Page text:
All week before the actual conference, I went about my day thinking about it. I lay awake at night thinking of plot, structure, synopsis and query. Then a day before I decided to chuck it all and just go as an attendee. I vented on twitter tagging my posts with #phillyww and before I knew it, there were a bunch of us sharing nerves and making plans to meet before we got to the venue.
I was up early, drinking my coffee with a nervous energy that had nothing to do with caffeine. I arrived at the train station twenty minutes before time and sat in the cold, my fingers freezing, my mind numb.
I saw my new friends before they boarded. We spent the next forty-five minutes getting to know each other, talking about our book babies and real babies and walking to the Sonesta in downtown Philadelphia in the cold morning air. One of them has a book coming out in May (Scottish historical romance anyone) and the other is pitching a young adult fantasy (trilogy in this case).
I looked around for my sponsor, the rockstar publishing agent Eric Smith and could not find him. So, I networked instead. The sessions started on time and the first one I sat through was one on writing memoirs. The presenter Anne Kaier knew what she was talking about and the hour sped by before I knew it. I took copious notes, exchanged contacts with my neighbors and trooped out to find my new friends had already pitched to their target agents and had been requested to send in their material. After whoops of joy we separated again for the next session.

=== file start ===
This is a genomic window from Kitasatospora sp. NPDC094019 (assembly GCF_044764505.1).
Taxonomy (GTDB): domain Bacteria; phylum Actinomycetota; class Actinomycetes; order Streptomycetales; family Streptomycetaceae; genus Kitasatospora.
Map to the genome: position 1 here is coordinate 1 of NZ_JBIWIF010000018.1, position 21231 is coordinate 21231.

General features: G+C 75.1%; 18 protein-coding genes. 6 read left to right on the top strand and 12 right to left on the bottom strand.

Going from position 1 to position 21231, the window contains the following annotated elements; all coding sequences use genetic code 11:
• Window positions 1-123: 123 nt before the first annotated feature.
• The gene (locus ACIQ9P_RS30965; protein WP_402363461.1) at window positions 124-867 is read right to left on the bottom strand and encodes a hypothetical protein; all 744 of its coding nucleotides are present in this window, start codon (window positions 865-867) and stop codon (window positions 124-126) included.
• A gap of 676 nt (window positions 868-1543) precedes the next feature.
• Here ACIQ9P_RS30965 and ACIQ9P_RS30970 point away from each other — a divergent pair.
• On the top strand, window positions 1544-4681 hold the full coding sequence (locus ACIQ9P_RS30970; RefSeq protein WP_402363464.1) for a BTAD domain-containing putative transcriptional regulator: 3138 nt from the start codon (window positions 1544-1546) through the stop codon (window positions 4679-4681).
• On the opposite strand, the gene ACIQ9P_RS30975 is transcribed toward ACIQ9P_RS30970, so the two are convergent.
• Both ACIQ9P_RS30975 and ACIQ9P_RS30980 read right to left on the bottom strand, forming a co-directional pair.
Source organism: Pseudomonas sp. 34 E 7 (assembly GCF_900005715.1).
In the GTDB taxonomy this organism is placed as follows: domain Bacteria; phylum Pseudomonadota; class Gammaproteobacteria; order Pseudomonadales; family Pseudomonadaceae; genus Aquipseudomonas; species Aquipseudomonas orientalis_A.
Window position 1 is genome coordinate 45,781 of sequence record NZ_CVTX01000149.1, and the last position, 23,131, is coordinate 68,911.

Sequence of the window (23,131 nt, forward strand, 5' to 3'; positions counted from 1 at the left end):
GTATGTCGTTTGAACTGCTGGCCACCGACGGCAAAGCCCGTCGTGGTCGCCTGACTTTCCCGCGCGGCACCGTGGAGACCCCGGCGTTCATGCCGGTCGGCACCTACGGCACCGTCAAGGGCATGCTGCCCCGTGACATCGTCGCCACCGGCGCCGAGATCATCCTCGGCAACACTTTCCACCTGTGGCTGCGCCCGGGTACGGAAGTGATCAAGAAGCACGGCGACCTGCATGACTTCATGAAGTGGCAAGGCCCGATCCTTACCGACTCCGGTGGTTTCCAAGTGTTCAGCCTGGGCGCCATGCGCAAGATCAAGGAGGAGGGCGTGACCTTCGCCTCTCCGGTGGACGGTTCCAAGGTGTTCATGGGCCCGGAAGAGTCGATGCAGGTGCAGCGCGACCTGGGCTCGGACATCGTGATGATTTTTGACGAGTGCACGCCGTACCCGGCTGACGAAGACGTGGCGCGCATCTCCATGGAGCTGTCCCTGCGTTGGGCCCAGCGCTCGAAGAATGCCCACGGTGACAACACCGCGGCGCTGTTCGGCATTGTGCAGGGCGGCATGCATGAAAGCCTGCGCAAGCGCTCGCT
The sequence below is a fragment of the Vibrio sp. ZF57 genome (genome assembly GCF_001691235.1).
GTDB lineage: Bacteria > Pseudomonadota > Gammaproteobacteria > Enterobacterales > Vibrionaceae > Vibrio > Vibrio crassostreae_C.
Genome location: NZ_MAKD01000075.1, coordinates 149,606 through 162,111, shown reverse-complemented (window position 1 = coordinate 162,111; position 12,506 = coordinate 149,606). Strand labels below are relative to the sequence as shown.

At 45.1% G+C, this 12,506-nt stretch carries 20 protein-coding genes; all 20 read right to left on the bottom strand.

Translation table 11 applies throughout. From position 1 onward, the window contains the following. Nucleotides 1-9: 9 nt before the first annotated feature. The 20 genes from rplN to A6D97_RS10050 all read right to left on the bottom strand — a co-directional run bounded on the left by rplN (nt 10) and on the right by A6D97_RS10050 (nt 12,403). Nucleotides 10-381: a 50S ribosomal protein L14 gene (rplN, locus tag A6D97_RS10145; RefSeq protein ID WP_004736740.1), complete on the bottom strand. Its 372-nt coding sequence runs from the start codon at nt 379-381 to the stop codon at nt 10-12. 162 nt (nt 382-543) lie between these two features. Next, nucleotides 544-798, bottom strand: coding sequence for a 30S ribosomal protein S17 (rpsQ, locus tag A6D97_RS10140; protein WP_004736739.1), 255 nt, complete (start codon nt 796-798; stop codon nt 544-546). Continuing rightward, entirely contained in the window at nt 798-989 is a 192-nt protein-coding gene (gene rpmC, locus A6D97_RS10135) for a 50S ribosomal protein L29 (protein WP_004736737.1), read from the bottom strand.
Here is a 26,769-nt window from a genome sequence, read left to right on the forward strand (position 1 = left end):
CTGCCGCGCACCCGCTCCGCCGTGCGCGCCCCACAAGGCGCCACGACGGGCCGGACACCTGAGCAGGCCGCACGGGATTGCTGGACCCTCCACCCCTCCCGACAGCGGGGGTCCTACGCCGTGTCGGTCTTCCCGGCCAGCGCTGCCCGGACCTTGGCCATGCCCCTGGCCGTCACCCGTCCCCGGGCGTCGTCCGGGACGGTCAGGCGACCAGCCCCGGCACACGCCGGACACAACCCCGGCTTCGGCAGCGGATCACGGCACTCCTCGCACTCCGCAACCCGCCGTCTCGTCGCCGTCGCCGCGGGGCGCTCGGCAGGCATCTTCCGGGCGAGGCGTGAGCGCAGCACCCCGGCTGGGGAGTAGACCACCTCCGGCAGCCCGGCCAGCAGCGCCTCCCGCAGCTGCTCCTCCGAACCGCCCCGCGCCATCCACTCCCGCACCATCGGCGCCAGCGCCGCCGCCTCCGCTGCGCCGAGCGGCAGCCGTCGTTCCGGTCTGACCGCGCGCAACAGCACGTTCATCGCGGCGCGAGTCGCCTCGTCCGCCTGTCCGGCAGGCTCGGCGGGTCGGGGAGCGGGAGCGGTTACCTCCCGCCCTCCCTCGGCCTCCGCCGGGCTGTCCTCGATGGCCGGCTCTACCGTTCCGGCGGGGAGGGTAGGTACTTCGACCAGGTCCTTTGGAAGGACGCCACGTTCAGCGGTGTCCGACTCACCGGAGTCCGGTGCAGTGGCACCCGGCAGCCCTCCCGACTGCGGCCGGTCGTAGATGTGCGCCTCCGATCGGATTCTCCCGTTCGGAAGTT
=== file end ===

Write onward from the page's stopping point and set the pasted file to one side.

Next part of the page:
This one was by Chuck Sambuchino who broke down the process of querying in such simple terms that for a moment, I felt like even I could do it! The presentation was sharp, witty, chockfull of relevant examples and practical advice. If his website was a lifesaver when I was first getting to understand the US publishing industry, his presentation was even better.
We broke for lunch even as I was ready to faint with hunger. A sandwich at Potbelly, my new acquaintances already feeling like friends, I returned fortified. The first session of the afternoon was a panel of agents critiquing anonymous first pages in front of an audience. I had submitted a page and by the time they were done, I was wiping tears of joy that my page had not been pulled. They were incisive, brutal and extremely honest.
It worked this way. One person read the page, if three agents raised they hand, the material was stopped. Most pages had at least one raised hand by the time the first paragraph was done. Top comments? Opening not gripping enough, too much backstory, not enough focus on the protagonist, too much setting, not revised or edited enough for submission. Each agent brought a fresh perspective to the submission. By the time the hour was up, I walked away knowing a lot more about what agents saw when authors submitted than I could have gleaned from the web. For this session alone, the workshop was worth it.
After this, I opted for a session on craft and revision. I think I took about three pages of notes for this alone. The speed was slow, the material not as showy but it was solid. Definitely much needed for me. I popped into the last session of the day on social media and blogging and left mid way as it did not say anything I did not know. The bonus of that session was I got to see an author I liked in person.
On the way home, I felt tired. The good kind of tired that happens when you have packed more into a day than it can hold. I only hope the next time I do go to an event like this, I will be one of the throngs waiting to pitch to agents with stars in my eyes and dreams of book offers in my head.